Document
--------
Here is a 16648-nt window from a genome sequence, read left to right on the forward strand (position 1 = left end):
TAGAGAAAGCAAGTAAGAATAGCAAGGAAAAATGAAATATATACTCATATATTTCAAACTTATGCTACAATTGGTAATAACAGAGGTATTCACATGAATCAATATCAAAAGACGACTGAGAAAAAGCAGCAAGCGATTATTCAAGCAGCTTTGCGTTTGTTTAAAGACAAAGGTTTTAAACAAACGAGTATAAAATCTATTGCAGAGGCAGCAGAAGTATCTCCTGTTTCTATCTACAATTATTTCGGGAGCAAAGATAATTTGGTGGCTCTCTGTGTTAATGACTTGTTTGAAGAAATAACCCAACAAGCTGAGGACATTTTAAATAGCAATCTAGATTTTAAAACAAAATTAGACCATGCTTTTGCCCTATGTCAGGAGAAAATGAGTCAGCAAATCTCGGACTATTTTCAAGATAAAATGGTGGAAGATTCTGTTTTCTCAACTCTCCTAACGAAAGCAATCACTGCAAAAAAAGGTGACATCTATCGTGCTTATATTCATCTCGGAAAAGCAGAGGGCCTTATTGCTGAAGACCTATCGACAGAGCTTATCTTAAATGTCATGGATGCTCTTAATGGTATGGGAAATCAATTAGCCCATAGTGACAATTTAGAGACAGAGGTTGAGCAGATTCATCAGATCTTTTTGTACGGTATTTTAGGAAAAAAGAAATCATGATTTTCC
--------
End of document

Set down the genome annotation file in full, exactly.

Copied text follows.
Here is a 16648-nt window from a genome sequence, read left to right on the forward strand (position 1 = left end):
TAGAGAAAGCAAGTAAGAATAGCAAGGAAAAATGAAATATATACTCATATATTTCAAACTTATGCTACAATTGGTAATAACAGAGGTATTCACATGAATCAATATCAAAAGACGACTGAGAAAAAGCAGCAAGCGATTATTCAAGCAGCTTTGCGTTTGTTTAAAGACAAAGGTTTTAAACAAACGAGTATAAAATCTATTGCAGAGGCAGCAGAAGTATCTCCTGTTTCTATCTACAATTATTTCGGGAGCAAAGATAATTTGGTGGCTCTCTGTGTTAATGACTTGTTTGAAGAAATAACCCAACAAGCTGAGGACATTTTAAATAGCAATCTAGATTTTAAAACAAAATTAGACCATGCTTTTGCCCTATGTCAGGAGAAAATGAGTCAGCAAATCTCGGACTATTTTCAAGATAAAATGGTGGAAGATTCTGTTTTCTCAACTCTCCTAACGAAAGCAATCACTGCAAAAAAAGGTGACATCTATCGTGCTTATATTCATCTCGGAAAAGCAGAGGGCCTTATTGCTGAAGACCTATCGACAGAGCTTATCTTAAATGTCATGGATGCTCTTAATGGTATGGGAAATCAATTAGCCCATAGTGACAATTTAGAGACAGAGGTTGAGCAGATTCATCAGATCTTTTTGTACGGTATTTTAGGAAAAAAGAAATCATGATTTTCC